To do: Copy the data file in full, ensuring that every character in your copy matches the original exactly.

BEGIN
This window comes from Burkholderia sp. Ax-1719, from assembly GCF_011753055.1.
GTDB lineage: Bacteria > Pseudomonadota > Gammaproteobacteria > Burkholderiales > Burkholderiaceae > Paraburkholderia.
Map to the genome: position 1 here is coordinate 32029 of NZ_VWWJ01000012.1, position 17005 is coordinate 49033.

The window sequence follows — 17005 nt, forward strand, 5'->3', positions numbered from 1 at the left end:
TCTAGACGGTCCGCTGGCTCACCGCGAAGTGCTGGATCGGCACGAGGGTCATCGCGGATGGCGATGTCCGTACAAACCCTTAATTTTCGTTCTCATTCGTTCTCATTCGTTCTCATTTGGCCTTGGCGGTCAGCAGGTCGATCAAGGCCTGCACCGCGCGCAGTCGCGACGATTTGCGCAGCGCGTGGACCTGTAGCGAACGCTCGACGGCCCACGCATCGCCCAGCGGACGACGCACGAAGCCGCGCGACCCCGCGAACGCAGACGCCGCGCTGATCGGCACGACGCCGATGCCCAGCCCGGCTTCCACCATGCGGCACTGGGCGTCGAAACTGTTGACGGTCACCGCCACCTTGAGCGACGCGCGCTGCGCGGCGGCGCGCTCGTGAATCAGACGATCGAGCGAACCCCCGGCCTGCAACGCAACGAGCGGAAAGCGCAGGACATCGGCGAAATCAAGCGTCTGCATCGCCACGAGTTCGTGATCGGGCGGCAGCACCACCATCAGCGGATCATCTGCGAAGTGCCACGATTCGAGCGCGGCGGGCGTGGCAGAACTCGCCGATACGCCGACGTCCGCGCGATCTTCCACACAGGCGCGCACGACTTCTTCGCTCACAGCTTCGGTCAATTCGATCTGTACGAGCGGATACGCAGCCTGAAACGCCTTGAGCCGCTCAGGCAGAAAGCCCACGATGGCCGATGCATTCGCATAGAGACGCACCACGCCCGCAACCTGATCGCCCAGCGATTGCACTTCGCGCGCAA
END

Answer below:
This window comes from Burkholderia sp. Ax-1719, from assembly GCF_011753055.1.
GTDB lineage: Bacteria > Pseudomonadota > Gammaproteobacteria > Burkholderiales > Burkholderiaceae > Paraburkholderia.
Map to the genome: position 1 here is coordinate 32029 of NZ_VWWJ01000012.1, position 17005 is coordinate 49033.

The window sequence follows — 17005 nt, forward strand, 5'->3', positions numbered from 1 at the left end:
TCTAGACGGTCCGCTGGCTCACCGCGAAGTGCTGGATCGGCACGAGGGTCATCGCGGATGGCGATGTCCGTACAAACCCTTAATTTTCGTTCTCATTCGTTCTCATTCGTTCTCATTTGGCCTTGGCGGTCAGCAGGTCGATCAAGGCCTGCACCGCGCGCAGTCGCGACGATTTGCGCAGCGCGTGGACCTGTAGCGAACGCTCGACGGCCCACGCATCGCCCAGCGGACGACGCACGAAGCCGCGCGACCCCGCGAACGCAGACGCCGCGCTGATCGGCACGACGCCGATGCCCAGCCCGGCTTCCACCATGCGGCACTGGGCGTCGAAACTGTTGACGGTCACCGCCACCTTGAGCGACGCGCGCTGCGCGGCGGCGCGCTCGTGAATCAGACGATCGAGCGAACCCCCGGCCTGCAACGCAACGAGCGGAAAGCGCAGGACATCGGCGAAATCAAGCGTCTGCATCGCCACGAGTTCGTGATCGGGCGGCAGCACCACCATCAGCGGATCATCTGCGAAGTGCCACGATTCGAGCGCGGCGGGCGTGGCAGAACTCGCCGATACGCCGACGTCCGCGCGATCTTCCACACAGGCGCGCACGACTTCTTCGCTCACAGCTTCGGTCAATTCGATCTGTACGAGCGGATACGCAGCCTGAAACGCCTTGAGCCGCTCAGGCAGAAAGCCCACGATGGCCGATGCATTCGCATAGAGACGCACCACGCCCGCAACCTGATCGCCCAGCGATTGCACTTCGCGCGCAA